The state set a record for wine grapes harvested in 2016. Perfect conditions allowed for a longer season, resulting in red wines that are big, ripe and delicious.
THE 2016 VINTAGE in Washington went down as a record haul in wine grapes, weighing in at 270,000 tons, obliterating the previous vintage’s record of 227,000 tons.
Size does not always equal quality, so it remained to be seen whether winemakers and, ultimately, consumers, would be rewarded when the wines began to arrive on store shelves.
As the first 2016 reds are being released, it appears we’re in for a treat. They are big, ripe and delicious.
Three to try
Here are examples of 2016 reds from Washington, just now arriving in stores.
Barnard Griffin 2016 Syrah, Columbia Valley, $17: Aromas of fresh-brewed espresso, plum and smoked salami give way to smooth flavors of ripe, dark blackberries; dark chocolate; and plum jam. Mild tannins leave you reaching for a second glass and grilled meats.
Ryan Patrick Wines 2016 Redhead Red, Columbia Valley, $15: This syrah-leading blend from the Wenatchee area opens with alluring aromas of spices, plum and black cherry, followed by flavors of blackberries, vanilla and milk chocolate. Track this down at the new Milbrandt Vineyards/Ryan Patrick tasting room in Woodinville.
Intrinsic Wine Co. 2016 Red Wine, Columbia Valley, $25: Leading with cabernet franc, this Ste. Michelle project reveals fresh-cut herbs, mint and black currants, backed by smooth flavors of blackberries, plum and dark chocolate.
For winemakers and grape growers, it all came together in 2016. It was a long, dry season with no problems with frost, disease or other farming issues. When fall arrived, the typical Columbia Valley magic kicked in, with an endless string of warm, cloudless days that persisted through October, giving winemakers the luxury of letting the clusters hang and develop complexity before harvest.
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Winemakers were so thrilled with the quality of grapes when they started to flow in, nobody was interested in leaving any grapes in the vineyards. Thus began a scramble to find tank space to handle a crop that was 5 to 10 percent larger than anticipated.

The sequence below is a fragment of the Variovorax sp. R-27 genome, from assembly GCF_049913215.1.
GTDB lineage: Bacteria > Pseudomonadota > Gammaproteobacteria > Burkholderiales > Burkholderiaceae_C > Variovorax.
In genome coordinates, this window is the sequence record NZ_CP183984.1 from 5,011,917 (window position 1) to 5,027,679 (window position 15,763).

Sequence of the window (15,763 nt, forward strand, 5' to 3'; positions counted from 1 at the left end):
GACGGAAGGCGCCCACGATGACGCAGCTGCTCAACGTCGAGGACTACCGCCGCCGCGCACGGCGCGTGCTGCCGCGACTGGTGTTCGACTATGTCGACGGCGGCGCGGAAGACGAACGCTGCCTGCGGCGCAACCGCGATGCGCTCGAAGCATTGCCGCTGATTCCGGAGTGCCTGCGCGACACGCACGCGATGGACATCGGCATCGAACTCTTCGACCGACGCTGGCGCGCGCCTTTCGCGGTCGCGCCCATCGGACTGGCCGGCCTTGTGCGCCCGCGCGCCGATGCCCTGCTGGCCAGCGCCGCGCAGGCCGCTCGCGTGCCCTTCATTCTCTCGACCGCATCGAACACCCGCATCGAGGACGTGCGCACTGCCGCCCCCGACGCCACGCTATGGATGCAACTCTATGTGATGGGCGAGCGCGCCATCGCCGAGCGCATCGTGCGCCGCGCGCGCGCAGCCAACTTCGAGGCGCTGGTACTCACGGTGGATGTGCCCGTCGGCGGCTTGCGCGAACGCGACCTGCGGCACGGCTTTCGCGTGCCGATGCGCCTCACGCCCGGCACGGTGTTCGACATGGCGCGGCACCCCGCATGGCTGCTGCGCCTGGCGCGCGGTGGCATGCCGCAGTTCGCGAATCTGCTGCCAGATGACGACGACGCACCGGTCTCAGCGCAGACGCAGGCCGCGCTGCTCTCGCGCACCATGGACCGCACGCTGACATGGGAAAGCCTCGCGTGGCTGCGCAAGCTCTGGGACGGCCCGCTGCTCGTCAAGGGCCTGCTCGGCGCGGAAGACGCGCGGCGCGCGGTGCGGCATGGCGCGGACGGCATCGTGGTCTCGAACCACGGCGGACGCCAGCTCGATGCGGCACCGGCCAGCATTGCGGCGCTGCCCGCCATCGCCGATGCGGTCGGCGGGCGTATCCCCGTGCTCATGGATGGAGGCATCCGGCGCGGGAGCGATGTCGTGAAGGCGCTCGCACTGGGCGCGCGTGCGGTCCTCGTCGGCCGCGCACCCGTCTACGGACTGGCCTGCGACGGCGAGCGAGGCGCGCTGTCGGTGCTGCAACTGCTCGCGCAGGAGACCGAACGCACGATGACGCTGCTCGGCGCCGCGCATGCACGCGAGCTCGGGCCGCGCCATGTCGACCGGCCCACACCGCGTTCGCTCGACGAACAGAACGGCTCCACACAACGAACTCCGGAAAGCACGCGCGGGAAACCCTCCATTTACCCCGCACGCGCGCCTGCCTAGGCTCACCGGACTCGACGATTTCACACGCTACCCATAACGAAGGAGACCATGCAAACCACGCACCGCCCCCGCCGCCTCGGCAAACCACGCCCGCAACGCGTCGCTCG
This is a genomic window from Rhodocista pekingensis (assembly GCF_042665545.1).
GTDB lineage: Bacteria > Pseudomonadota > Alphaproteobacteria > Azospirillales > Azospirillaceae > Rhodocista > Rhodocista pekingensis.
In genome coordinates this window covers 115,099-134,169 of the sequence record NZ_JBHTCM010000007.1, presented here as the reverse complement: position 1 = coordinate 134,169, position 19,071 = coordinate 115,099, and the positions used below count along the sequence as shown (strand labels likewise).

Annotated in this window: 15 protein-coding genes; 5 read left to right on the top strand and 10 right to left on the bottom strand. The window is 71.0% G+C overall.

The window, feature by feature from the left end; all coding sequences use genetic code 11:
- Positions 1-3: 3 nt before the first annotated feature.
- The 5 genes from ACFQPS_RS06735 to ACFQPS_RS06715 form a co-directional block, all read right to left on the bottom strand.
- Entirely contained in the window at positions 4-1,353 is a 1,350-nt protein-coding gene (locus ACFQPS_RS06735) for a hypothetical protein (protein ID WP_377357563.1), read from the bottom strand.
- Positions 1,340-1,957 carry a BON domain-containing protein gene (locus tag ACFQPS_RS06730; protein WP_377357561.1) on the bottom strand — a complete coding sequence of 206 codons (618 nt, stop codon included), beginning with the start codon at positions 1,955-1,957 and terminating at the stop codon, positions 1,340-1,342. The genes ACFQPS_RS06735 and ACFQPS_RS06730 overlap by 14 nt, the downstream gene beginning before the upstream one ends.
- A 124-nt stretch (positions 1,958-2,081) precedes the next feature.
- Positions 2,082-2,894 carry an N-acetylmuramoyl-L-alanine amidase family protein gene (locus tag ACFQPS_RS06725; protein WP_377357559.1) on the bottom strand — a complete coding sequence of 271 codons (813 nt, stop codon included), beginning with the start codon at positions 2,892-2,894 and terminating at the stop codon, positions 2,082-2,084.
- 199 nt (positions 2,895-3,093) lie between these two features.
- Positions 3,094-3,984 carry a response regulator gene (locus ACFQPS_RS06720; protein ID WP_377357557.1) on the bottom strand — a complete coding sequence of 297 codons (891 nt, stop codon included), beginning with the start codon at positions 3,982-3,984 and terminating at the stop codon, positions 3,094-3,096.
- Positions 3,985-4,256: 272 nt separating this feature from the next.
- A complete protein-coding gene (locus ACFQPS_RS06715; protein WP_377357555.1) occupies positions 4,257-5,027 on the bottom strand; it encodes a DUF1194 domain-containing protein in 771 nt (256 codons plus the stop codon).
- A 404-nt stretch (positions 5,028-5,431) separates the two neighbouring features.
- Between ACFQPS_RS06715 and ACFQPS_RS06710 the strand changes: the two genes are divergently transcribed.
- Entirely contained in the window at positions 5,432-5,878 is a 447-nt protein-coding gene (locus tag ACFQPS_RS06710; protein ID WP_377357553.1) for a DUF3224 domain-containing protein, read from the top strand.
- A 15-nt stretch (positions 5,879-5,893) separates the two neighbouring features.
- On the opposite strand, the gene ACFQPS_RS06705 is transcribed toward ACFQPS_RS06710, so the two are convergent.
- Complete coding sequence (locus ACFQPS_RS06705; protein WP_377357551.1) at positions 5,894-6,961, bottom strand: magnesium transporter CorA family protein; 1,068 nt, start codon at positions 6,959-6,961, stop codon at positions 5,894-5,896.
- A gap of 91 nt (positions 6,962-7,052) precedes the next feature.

At least one winemaker told me that while the quality of the 2016 vintage doesn’t quite rise to 2012 levels (my high-water mark of Washington wines), it doesn’t miss by much. In the months to come, as we get the opportunity to sample more 2016 reds, a true assessment of quality will become more apparent.
As this comes into clearer focus, what becomes apparent is that Washington winemakers could have a real bonanza on their hands, with high-quality wines — and massive amounts of it. The Washington wine marketplace could see a longer sales cycle of 15 to 16 months of 2016 reds, rather than the normal nine to 12 months.
I have a lot of 2012 Washington reds in my cellar. With the quality of the 2016 vintage becoming apparent, that will remove any pressure of feeling like I need to wait a couple years before touching the 2012 wines.
This also could mean a leveling of quality from the top to bottom. In other words, wineries traditionally offering wines at the lower end of the price scale will have quality comparable to those at higher prices. And there will be more available.
Leading the way is cabernet sauvignon, which clocked in at an astonishing 71,000 tons, easily making it the most important grape in the state. Arguably, this variety serves as the benchmark for quality because of its prominent role in Napa and Bordeaux. Combined with the potential greatness and girth, the 2016 vintage could further solidify Washington’s place on the world wine stage. Only time will tell.